Despite a DNF after 25 minutes of racing on Saturday, I was loving life Sunday morning. Why? Super-nice housing, thanks to my crossresults uploader-friend Jess and her husband Vinnie. They have no internet presence, and even if they did, THEY'RE ALL MINE, so no links for you. 15 minutes from the venue, full bike shop in the basement, gas-powered pressure washer (!!),
overzealous hosting. Between this and last weekend with Meg and JD, I am irreparably softened on race housing. I will never be able to get up at 6am or sleep on a floor again. Alas.
But anyway! I was STOKED Sunday morning, unlike my competitors, who had poured their souls out onto the course Saturday and were but shells of men. Skipping a muddy Saturday is practically cheating... it's right up there with good start position on the "secrets to a breakout race" checklist.
I sure didn't have the good start position thing going, though. We were milling around during callups, as always, when out of the blue the officials decided that staging everyone correctly was too hard, so after 3 rows of UCI callups they gave us the old "everyone else line up" dismissal and all hell broke loose as 50 guys charged the line. Seriously? The biggest race on the East Coast just tried to "mob rule" stage us?
The racers took matters into their own hands and started bitching, with a ferocity ordinarily reserved for RMM's blog. At first the officials tried to ignore us. Then they tried to placate us by moving the guy with a 70 number out of the 4th row, into the 9th. They were unsuccessful! We whined pathetically (you oughta hear me whinge) and eventually they caved, backed everyone off the line and re-staged us the right way. Victory!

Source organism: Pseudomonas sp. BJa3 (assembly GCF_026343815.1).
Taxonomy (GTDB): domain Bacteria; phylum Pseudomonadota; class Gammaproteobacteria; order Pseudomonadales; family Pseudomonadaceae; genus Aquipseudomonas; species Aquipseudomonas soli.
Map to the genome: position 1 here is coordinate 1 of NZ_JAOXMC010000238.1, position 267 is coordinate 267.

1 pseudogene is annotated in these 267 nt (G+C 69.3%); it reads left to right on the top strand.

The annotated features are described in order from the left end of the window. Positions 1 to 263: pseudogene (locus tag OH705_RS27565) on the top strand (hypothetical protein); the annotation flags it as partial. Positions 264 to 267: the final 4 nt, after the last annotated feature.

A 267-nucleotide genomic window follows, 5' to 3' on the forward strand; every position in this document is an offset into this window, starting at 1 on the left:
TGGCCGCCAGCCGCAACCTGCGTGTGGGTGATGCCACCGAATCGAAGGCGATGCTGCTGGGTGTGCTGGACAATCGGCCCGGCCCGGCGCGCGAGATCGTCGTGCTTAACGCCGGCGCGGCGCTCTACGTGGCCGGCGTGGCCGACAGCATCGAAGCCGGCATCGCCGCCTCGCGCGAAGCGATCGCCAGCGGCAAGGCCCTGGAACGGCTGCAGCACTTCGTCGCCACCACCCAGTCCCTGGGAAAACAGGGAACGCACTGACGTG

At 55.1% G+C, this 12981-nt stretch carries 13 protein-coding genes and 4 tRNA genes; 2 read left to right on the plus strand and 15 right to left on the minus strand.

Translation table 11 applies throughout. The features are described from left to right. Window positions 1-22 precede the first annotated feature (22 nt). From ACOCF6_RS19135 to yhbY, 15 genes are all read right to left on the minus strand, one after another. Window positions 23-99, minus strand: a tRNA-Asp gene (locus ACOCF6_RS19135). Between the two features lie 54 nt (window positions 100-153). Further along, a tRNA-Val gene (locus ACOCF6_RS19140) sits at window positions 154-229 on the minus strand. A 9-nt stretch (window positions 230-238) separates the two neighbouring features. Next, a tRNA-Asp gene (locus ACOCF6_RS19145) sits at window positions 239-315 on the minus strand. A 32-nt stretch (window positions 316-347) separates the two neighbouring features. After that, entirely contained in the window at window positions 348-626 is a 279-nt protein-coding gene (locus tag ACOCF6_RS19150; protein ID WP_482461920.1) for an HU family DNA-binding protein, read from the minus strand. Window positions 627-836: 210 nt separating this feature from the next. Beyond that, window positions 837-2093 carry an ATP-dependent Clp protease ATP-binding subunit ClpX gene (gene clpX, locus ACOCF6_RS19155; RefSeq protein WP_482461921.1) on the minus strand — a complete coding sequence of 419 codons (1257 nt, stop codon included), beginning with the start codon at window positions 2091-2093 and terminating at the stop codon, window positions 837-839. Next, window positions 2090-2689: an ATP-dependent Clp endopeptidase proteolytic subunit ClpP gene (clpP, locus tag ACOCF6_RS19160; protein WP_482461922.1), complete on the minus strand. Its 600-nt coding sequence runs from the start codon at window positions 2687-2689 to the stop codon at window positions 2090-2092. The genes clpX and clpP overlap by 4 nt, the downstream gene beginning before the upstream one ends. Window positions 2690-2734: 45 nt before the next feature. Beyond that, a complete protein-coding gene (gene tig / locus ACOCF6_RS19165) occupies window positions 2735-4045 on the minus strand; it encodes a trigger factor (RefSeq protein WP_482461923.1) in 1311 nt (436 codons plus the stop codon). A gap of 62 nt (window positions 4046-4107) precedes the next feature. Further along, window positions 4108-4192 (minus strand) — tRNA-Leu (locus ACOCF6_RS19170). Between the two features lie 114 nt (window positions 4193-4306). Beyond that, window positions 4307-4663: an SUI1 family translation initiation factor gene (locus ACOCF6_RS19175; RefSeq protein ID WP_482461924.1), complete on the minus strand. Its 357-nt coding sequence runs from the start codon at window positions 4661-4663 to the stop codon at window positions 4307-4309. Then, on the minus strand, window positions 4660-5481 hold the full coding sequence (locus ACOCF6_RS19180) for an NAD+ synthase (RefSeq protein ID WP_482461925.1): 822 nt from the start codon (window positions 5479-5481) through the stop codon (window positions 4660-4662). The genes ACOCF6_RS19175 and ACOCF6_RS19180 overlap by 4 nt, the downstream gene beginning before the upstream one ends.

I ended up in the exact same place as I had been before, but it's the principle of the matter, dammit.
Go time! This time my tires stayed inflated for the entire start straight, which was pretty awesome, and I got off the pavement solidly in the top three quarters of the field. It sounds bad, but you gotta remember, the predictor told me I would only beat six people.
Even better, I have been hanging out with Adam "I've forgotten more about cross than you'll ever know" Myerson and he's helped me get my head around the style of cutthroat racing that is appropriate and required for something as big-time as a USGP. So every time I could beat someone to the good line on lap one, I did it. It was not a contact-free experience, and I did get the door closed on me more than once, but damned if I wasn't having the most fun of anyone out there. Riding aggressively creates adrenaline, which makes you ride aggressively! It's a vicious cycle, like blogging and coffee.
On the straightaway past the fried food tent I was going really, really fast for someone with my wattage riding through stiff mud. I remember thinking, "I have no idea why I am not in extreme pain yet." Then we got out of earshot of the crowd and I was like "oh, there it is." Pain time!
The course was basically the same experience as the day before, albeit a lot warmer and sunnier. Still covered in thick mud, still mainly a wattage contest. But I after only racing 50% of Saturday, I was actually halfway competitive in a wattage contest, for the first time ever!
They had attempted to add some technical features to the barren plain we were racing on, but the only trick in their book seemed to be the super-tight double 180. It was not fun to ride, at all, but at least it was a mandatory 5 second rest -- another thing that went a long way to keeping me competitive.